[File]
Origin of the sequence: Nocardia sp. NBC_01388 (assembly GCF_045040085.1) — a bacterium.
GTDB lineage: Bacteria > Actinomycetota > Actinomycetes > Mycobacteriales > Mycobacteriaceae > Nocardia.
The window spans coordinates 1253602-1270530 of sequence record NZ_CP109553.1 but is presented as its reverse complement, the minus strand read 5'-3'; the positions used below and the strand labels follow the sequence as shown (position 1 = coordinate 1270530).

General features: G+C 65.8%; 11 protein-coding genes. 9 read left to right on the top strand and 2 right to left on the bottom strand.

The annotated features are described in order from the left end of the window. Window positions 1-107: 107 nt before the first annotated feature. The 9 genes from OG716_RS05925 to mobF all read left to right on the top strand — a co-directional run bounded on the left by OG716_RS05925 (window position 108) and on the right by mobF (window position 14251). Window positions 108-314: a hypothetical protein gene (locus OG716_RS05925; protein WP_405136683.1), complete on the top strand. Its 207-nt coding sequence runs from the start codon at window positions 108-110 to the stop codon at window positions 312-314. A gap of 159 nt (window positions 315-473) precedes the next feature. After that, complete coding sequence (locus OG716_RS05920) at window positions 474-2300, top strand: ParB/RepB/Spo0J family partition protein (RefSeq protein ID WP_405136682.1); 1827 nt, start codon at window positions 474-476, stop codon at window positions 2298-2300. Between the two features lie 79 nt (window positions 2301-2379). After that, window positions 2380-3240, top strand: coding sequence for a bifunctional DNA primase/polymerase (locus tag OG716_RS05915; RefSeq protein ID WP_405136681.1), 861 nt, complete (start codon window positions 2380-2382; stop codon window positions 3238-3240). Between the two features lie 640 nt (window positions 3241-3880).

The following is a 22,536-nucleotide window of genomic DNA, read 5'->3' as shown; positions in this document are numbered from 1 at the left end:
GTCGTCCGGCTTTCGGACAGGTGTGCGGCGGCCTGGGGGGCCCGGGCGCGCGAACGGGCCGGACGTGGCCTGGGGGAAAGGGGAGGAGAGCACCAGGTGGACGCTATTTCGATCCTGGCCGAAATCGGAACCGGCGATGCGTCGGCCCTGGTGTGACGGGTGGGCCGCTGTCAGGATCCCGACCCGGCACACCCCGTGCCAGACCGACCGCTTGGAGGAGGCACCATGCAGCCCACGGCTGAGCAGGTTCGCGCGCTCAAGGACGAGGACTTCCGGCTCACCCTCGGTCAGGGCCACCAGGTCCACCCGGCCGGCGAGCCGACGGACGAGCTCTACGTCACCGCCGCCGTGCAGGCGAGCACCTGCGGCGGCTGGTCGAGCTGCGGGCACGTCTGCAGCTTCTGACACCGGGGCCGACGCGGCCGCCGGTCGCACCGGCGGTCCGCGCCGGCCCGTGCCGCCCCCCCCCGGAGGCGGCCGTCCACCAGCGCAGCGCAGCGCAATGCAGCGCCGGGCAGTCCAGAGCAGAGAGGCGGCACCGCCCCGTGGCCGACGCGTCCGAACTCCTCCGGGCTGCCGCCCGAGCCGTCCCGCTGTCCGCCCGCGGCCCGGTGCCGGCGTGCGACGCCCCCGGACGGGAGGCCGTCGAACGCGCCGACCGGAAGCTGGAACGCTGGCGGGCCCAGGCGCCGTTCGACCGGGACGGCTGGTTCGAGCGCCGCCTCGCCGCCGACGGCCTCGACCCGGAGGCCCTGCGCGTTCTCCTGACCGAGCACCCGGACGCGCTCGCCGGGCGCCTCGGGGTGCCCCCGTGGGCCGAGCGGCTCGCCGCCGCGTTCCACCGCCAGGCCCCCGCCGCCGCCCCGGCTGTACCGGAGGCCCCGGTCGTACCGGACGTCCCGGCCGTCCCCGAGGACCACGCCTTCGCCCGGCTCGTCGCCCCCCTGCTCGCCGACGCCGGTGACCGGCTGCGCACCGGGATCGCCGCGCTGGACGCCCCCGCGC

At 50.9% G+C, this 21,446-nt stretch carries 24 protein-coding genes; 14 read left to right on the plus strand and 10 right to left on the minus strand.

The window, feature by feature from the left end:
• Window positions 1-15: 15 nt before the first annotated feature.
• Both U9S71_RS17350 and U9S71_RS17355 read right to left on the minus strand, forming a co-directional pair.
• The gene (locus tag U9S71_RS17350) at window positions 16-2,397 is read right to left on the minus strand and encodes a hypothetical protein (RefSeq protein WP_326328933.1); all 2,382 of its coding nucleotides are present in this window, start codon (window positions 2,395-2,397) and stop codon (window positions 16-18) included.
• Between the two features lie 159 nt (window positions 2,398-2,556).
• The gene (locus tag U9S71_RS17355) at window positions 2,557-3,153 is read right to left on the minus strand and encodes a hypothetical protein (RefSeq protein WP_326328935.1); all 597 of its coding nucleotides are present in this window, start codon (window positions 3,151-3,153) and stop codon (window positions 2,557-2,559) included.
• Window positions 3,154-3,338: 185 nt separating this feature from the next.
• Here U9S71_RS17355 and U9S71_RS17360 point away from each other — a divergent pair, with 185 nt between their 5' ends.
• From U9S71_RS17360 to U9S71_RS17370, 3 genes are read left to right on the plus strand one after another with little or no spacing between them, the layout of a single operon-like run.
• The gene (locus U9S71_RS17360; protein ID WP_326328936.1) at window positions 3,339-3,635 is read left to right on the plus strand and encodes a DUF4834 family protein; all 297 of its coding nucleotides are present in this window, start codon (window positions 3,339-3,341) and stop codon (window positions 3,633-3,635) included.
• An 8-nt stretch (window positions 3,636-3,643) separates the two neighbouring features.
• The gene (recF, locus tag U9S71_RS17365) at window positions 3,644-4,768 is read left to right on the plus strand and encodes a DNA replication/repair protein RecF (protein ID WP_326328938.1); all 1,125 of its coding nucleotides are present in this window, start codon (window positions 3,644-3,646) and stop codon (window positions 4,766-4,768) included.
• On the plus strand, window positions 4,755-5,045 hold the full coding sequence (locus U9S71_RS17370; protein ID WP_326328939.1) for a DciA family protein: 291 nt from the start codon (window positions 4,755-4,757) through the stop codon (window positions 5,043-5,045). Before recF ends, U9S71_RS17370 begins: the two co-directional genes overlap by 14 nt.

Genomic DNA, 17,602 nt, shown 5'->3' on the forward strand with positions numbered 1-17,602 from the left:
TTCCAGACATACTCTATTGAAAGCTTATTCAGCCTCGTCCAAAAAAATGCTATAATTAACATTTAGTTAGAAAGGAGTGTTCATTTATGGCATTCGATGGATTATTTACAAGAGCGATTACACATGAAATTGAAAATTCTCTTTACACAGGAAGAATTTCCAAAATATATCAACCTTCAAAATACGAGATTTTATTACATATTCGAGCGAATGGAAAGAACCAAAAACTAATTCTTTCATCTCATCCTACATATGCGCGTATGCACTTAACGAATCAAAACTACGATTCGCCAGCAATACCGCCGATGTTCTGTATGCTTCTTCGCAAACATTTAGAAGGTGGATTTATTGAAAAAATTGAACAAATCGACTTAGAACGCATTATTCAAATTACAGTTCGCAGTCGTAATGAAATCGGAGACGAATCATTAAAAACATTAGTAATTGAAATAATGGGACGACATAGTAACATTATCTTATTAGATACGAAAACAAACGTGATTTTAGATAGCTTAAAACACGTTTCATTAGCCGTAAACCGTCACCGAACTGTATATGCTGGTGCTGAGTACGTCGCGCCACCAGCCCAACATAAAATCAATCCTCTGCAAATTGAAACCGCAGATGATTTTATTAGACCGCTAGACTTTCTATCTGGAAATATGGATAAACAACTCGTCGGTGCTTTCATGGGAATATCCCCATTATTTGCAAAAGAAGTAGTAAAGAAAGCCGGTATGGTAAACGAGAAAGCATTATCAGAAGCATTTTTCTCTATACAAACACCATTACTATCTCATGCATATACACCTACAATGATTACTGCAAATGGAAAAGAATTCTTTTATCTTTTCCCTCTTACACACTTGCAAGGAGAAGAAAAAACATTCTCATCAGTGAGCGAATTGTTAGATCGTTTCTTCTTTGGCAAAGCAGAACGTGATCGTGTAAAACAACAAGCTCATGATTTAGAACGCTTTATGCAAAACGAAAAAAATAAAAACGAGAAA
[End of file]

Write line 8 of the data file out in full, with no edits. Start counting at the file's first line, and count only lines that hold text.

At 50.9% G+C, this 21,446-nt stretch carries 24 protein-coding genes; 14 read left to right on the plus strand and 10 right to left on the minus strand.